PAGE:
Just the facts, Ma’am…
I don’t know an AC or Country station that isn’t dealing with aging demo issues.
The simple truth is, America is getting older. The 45+ age group now makes up the majority of those adults over the age of 18, having grown by 10% in the last 10 years.
The problem is, it seems like most time-buyers, most ad agency creatives and copywriters are younger, 20-somethings. That’s why you feel that few of the spots you watch on TV make sense; most ads aren’t targeted at you, and they’re almost certainly not written by someone as old as you.
It always seems the Sales Departments in most radio stations — and not just in America — want whatever demos your station doesn’t have. And that’s not a recent change. It was like that when I was programming KIMN in the 80s.
So there’s an artificial pressure to push naturally adult formats younger to get in on more “buys,” at the same time there is undeniable demographic pressure moving your listeners the opposite way.
And, as this article details, there’s a huge difference between those at the youngest end of the “Boomer” generation and those at the older — a supposedly homogenous grouping, according to demographers.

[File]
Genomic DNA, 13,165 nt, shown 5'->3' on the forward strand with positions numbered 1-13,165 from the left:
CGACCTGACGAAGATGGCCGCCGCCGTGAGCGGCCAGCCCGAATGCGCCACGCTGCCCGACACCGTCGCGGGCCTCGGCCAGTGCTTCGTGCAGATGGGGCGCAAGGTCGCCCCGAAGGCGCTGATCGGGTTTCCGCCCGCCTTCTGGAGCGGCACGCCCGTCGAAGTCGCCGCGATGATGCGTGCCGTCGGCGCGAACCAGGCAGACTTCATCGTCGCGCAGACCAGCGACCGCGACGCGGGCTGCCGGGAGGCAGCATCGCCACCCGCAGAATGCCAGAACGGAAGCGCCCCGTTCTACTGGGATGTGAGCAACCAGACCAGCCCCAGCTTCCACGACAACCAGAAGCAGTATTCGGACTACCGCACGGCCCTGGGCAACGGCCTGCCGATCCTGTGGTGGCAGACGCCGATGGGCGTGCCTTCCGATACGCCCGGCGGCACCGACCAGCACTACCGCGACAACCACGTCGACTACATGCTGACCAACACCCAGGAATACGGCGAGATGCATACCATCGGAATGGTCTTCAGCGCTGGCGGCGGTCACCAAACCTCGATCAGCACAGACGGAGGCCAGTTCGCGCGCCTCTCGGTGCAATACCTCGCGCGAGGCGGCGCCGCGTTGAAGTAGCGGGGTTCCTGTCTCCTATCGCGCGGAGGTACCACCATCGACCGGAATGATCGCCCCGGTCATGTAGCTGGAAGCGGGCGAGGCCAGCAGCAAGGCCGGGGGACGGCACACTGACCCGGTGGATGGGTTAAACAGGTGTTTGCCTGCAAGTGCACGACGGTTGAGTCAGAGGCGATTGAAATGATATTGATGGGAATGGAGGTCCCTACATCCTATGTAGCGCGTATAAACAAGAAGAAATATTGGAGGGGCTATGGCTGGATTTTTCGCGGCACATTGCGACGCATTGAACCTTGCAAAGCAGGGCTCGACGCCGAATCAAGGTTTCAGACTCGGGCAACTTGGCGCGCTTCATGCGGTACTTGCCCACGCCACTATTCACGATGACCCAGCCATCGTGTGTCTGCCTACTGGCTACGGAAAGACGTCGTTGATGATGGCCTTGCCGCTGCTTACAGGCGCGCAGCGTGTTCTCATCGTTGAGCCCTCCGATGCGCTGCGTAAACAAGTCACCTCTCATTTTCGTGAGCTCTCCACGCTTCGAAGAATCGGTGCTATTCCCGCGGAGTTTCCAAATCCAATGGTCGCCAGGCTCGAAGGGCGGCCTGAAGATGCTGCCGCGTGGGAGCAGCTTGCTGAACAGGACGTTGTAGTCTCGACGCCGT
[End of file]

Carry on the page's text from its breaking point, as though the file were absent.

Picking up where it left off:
These differences in the psychological needs of humans at various stages were first explained by Abraham Maslow’s hierarchy of needs. My friend, John Parikhal, has often been a source of illumination about this topics, as has Roy Wiliams, the Wizard of Ads.
This is an issue for two reasons:
- Trying to artificially move a format targeted at Adults ever younger when demographic facts are moving the opposite direction is likely to cause dissatisfaction among the P1s of that format.
- If we ever hope to add accountability to our advertising campaigns, we need to start aiming our message properly. That includes writers, creatives, and time-buyers.
My needs, my psychological needs, are not the same as the needs of someone 15 years younger than I am. The message written for the younger guy won’t even fall within my radar.
If our ads don’t work, if our ratings are suspect because of insufficient sample size (a problem for another post another day), and if our PR is as anemic as it has been for the past 20 years, in the face of frontal assaults by Sirius and Pandora, why would anyone invest their marketing budget with us?
It’s sure not making the job easier, is it?